A member of the barberry family, is usually found in open woodlands. It is shade tolerant, but will grow in full sun, and is also drought-resistant. This evergreen shrub begins to flower in late winter through early spring. Each flower is about one-fourth inch across. The flowers are pollinated by insects.
An attractive evergreen shrub, it blooms terminal clusters of fragrant yellow blossoms which progess into clusters of green, that matures to deep blue, fruit. The ripe fruits are covered by a waxy coating which has a powdery blue appearance. Birds rapidly devour them.
This specimen is located on outside of Outside Pool Walk near outdoor classroom. (2015)
Knock Out Roses were selected as an AARS (All-America Rose Selections) winner in 2000, and the patented Knock Out roses quickly became the largest-selling rose variety in North America. Now they are a staple of home and municipal landscapes and parks due to their carefree attitude and showy, summer-long blossoms.
These roses start blooming in spring and continue until well into fall with very little care. They are resistant to black spot and other diseases, will tolerate partial shade, quickly respond to pruning, and are tolerant of all but the most extreme heat and drought. Knock Out roses can be used anywhere in the landscape, from roadside plantings to garden borders to containers and specimen plantings.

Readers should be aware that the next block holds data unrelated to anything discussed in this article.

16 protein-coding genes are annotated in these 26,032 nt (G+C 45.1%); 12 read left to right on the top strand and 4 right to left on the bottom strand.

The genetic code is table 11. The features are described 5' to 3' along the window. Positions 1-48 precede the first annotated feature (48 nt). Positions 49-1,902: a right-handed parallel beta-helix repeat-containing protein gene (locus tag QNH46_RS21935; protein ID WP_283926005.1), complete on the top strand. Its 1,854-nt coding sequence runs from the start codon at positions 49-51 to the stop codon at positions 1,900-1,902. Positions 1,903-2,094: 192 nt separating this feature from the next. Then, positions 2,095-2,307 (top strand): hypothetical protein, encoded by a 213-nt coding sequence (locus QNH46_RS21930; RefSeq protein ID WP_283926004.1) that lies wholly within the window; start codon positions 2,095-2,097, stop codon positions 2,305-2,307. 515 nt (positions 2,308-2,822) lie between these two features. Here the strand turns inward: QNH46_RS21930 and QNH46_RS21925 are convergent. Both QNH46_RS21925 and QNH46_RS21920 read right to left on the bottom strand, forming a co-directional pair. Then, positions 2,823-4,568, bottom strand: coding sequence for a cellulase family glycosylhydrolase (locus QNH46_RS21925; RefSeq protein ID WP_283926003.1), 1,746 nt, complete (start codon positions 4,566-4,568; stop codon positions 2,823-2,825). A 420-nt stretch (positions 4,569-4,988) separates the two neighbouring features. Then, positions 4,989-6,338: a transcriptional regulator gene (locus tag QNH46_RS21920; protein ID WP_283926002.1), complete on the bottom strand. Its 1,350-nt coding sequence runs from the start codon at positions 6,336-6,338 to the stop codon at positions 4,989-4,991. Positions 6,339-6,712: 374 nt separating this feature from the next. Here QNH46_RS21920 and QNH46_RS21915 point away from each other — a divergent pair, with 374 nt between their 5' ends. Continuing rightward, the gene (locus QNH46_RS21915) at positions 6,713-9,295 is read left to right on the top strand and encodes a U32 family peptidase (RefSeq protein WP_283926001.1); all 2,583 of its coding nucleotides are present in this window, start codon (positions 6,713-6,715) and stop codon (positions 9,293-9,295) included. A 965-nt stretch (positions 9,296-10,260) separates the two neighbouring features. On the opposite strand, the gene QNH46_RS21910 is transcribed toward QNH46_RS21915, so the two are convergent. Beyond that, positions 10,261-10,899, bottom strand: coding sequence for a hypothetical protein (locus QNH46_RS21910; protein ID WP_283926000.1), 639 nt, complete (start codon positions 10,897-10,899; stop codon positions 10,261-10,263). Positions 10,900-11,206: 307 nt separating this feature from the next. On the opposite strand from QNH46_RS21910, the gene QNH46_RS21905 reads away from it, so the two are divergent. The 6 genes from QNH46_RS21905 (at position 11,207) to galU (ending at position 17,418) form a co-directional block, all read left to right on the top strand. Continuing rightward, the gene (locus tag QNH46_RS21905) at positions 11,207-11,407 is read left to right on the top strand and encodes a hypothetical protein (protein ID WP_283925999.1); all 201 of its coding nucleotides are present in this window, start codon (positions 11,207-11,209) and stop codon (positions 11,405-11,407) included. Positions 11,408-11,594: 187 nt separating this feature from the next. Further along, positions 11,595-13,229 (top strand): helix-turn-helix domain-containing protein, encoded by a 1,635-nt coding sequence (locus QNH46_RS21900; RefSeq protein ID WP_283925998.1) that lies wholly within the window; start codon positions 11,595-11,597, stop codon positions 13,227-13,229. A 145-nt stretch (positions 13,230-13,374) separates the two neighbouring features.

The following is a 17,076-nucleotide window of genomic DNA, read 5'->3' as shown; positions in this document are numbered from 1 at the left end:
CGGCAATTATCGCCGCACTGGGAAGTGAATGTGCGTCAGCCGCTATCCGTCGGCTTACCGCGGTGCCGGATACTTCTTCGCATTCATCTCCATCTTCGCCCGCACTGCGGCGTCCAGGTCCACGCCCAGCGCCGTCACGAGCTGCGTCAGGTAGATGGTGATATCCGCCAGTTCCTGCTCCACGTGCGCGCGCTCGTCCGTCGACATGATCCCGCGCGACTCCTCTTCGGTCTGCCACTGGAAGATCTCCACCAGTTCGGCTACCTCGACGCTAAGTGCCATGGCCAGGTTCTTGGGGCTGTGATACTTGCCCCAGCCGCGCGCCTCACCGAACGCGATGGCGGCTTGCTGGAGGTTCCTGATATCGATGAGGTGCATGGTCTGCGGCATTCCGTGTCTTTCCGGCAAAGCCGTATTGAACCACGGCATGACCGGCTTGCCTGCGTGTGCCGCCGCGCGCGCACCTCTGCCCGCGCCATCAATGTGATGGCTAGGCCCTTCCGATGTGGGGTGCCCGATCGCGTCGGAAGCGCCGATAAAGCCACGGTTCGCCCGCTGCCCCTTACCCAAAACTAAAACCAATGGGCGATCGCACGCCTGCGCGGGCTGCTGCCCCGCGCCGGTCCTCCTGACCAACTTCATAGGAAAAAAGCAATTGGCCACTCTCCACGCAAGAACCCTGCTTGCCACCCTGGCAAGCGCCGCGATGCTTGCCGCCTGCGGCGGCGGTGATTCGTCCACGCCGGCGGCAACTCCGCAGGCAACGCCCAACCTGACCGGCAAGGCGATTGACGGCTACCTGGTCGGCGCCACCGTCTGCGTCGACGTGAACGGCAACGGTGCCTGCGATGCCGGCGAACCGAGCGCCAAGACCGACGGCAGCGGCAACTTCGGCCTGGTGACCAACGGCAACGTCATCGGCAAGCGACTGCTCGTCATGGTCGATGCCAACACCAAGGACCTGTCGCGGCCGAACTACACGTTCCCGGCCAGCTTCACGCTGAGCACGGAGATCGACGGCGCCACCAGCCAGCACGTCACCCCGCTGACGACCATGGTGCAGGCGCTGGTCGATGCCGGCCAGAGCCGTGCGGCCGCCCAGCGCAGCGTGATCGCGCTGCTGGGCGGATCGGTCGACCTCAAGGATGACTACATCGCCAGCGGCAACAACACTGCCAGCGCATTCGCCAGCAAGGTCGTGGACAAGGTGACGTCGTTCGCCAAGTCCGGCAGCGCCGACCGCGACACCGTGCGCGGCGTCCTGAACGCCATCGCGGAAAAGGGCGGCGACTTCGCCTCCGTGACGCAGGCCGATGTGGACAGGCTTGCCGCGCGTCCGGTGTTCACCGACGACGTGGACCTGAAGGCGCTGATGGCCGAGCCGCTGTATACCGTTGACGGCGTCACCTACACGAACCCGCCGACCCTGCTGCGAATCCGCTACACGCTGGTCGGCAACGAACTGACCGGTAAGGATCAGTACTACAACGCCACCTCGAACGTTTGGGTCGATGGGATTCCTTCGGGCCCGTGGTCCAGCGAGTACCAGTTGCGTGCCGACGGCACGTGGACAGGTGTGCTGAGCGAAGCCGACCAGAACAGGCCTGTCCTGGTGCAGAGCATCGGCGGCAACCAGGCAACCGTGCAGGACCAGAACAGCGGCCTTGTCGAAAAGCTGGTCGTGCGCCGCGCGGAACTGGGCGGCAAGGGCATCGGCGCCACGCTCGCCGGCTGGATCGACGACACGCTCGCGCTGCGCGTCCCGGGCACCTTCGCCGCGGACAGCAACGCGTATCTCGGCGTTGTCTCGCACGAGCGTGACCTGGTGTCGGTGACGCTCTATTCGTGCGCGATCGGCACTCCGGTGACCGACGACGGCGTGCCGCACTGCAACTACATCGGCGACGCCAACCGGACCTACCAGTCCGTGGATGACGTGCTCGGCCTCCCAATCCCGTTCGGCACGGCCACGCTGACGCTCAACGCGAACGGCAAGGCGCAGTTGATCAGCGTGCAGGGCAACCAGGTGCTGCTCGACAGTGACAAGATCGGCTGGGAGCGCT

At Linnaeus Garden, these can be found outside the fence between the greenhouse and the driveway.
Croton is a tropical plant that can be used as an annual in the garden or as a display planter, and it comes in an amazing diversity of leaf shapes and colors. It has rather thick evergreen alternate leaves, tiny inconspicuous star-shaped yellow flowers that hang down in long racemes, and a milky sap that bleeds from cut stems. Depending on the cultivar, the leaves may be ovate to linear, entire to deeply lobed, and variegated with green, white, purple, orange, yellow, red or pink. The colors may follow the veins or the margins or they may be in blotches on the leaf.
You can find this tropical plant in a planter located in our entry garden.
This Japanese maple has a round shape with a height and spread of about 20 feet, making it nicely suited to residential landscapes. Its popularity is due mostly to the leaves, which stay red for most of the summer.
Leaves turn greenish red during hot weather in the southern part of its range. The multiple trunks are muscular-looking, picturesque, grey and show nicely when lighted at night. Fall color is reddish and less striking than other Japanese maples. Lower foliage branches can be thinned to display the attractive bark and trunk structure.
This beautiful tree can be seen from our outside teaching classroom, just East of the Memorial Arch .(2015)